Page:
William Makepeace ThackerayWilliam Makepeace Thackeray ( ; 18 July 1811 – 24 December 1863) was an English novelist and illustrator. He is known for his satirical works, particularly his 1847–1848 novel ''Vanity Fair'', a panoramic portrait of British society, and the 1844 novel ''The Luck of Barry Lyndon'', which was adapted for a 1975 film by Stanley Kubrick.
Thackeray was born in Calcutta, British India, and was sent to England after his father's death in 1815. He studied at various schools and briefly attended Trinity College, Cambridge, before leaving to travel Europe. Thackeray squandered much of his inheritance on gambling and unsuccessful newspapers. He turned to journalism to support his family, primarily working for ''Fraser's Magazine'', ''The Times'', and ''Punch''. His wife Isabella suffered from mental illness, leaving Thackeray a de facto widower. Thackeray gained fame with his novel ''Vanity Fair'' and produced several other notable works. He unsuccessfully ran for Parliament in 1857 and edited the ''Cornhill Magazine'' in 1860. Thackeray's health declined due to excessive eating, drinking, and lack of exercise. He died from a stroke at the age of fifty-two.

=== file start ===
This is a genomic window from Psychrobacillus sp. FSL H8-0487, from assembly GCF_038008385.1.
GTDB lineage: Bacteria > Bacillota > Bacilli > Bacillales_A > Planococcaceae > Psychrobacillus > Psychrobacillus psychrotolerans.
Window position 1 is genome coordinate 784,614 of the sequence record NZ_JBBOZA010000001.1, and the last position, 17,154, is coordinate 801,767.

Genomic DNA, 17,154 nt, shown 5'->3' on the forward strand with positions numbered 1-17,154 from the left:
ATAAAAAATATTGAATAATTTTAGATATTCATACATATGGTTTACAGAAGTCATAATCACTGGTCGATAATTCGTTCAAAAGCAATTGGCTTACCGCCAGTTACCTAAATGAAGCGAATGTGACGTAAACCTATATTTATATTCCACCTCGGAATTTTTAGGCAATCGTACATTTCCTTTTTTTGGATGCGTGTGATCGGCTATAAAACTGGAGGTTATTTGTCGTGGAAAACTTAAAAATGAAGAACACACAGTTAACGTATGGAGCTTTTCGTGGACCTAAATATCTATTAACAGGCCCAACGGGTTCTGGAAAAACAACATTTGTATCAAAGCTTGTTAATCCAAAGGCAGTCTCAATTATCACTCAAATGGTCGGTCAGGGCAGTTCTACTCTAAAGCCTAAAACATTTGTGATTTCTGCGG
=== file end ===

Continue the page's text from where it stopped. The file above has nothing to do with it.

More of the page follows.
Thackeray began as a satirist and parodist, gaining popularity through works that showcased his fondness for roguish characters. He is best known for ''Vanity Fair'', featuring Becky Sharp, and ''The Luck of Barry Lyndon''. Thackeray's early works were marked by savage attacks on high society, military prowess, marriage, and hypocrisy, often written under various pseudonyms. His writing career began with satirical sketches like ''The Yellowplush Papers''. Thackeray's later novels, such as ''Pendennis'' and ''The Newcomes'', reflected a mellowing in his tone, focusing on the coming of age of characters and critical portrayals of society. During the Victorian era, Thackeray was ranked second to Charles Dickens but is now primarily known for ''Vanity Fair''. Provided by Wikipedia